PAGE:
Semantic Content of Grammatical Gender?
|From:||Daniel Bowman <danny.c.bowman@...>|
|Date:||Saturday, January 31, 2009, 6:33|
About 5 years ago, I started experimenting with grammatical gender in my
conlang, Angosey. I decided that it would be neat to have a particle that
could change the entire meaning of a noun. For example, one particle would
designate the noun as a physical object, another as an emotion, situation,
etc. For example, the noun root "zirath" becomes:
au zirath eye
al zirath suspicion, appraisal
ay zirath stillness, watchfulness
sa zirath observation
in zirath vantage point
tha zirath a far-reaching idea
The idea was to have a purely semantic change that would allow me to coin up
to six different meanings from one root. This was meant to oppose gender
particles in French and Spanish, which have absolutely no semantic
relationship with their nouns unless the noun is an animal or a person ("la
table" is semantically no different than "le table").
Then, in 2006, I went to Tanzania and learned Kiswahili. Kiswahili's gender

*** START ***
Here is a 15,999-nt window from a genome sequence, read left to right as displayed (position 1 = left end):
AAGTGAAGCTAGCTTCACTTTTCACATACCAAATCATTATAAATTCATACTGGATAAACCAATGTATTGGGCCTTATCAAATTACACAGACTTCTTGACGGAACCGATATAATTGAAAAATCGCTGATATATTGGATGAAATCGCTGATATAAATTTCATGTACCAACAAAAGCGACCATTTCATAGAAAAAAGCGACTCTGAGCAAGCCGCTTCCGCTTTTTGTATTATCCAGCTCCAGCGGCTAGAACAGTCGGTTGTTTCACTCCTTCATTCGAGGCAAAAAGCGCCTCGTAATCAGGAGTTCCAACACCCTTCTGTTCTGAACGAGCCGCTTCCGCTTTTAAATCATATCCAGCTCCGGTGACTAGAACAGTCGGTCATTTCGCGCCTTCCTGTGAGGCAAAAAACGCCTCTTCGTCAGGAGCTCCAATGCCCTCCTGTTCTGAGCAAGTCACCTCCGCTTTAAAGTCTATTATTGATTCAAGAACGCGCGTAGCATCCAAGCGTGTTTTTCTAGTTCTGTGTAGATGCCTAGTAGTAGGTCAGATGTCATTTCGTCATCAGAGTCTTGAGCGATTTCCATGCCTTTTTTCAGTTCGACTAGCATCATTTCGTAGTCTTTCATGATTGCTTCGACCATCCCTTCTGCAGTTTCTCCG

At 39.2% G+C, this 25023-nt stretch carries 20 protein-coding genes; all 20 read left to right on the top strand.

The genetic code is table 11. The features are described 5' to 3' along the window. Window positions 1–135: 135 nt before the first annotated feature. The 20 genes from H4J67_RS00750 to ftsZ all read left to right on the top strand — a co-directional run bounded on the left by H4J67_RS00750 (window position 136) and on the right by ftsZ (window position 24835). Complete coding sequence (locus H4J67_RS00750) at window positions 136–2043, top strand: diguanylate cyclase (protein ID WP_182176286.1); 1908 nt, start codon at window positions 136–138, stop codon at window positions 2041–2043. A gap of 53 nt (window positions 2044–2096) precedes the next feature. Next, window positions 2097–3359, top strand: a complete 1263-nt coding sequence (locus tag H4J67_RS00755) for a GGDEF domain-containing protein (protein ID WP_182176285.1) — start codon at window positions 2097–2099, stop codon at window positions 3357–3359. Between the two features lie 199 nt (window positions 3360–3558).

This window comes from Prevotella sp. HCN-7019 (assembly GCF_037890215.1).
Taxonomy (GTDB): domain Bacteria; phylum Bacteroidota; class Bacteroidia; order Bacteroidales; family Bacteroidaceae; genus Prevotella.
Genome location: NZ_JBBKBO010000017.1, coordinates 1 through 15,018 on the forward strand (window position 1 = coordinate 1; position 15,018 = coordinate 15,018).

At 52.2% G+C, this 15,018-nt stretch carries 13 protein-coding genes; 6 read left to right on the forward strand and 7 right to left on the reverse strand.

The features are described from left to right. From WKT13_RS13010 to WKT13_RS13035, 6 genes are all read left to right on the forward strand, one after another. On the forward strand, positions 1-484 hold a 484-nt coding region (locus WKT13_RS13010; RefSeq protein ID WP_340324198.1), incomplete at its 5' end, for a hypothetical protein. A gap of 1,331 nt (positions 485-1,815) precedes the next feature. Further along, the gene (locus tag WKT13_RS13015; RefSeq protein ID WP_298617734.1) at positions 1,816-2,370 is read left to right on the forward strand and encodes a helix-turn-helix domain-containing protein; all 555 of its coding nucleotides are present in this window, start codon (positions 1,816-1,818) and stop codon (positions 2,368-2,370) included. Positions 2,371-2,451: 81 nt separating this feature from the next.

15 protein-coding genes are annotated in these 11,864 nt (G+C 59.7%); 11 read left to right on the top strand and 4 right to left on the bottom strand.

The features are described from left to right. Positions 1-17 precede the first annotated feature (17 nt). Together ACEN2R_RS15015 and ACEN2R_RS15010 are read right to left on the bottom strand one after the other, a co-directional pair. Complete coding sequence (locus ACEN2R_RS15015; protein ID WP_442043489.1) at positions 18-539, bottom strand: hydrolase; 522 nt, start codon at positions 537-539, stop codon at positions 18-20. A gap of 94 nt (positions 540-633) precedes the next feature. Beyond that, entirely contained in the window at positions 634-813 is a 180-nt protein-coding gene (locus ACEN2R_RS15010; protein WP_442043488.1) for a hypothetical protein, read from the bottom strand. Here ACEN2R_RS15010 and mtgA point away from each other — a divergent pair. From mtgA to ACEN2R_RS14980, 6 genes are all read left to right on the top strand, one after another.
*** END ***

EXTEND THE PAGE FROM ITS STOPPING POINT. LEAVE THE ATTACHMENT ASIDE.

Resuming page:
system is superficially similar to Angosey's, but I got really frustrated by
the way it was being taught. For example, we would learn one gender
particle that referred to "fruits and liquids" only to learn that "car" was
in the same category, and so on. I think it would have been a lot less
confusing to have just taught it as a grammatical (rather than semantic)
distinction, like "le/la" is in French.
I'm running into the same problem with Angosey. When I coin a new word, I
have to decide what category a certain meaning should belong to, and it's
getting to the point where distinguishing via semantics is akin to splitting
Has anyone else attempted a grammar that made strict semantic distinctions?
Did you run into similar problems, and if so, how did you solve them?
My mind wanders further, into Sapir-Whorf territory. If I learn a language
(or create a language) with strict semantic categories, does it affect how I
see the world?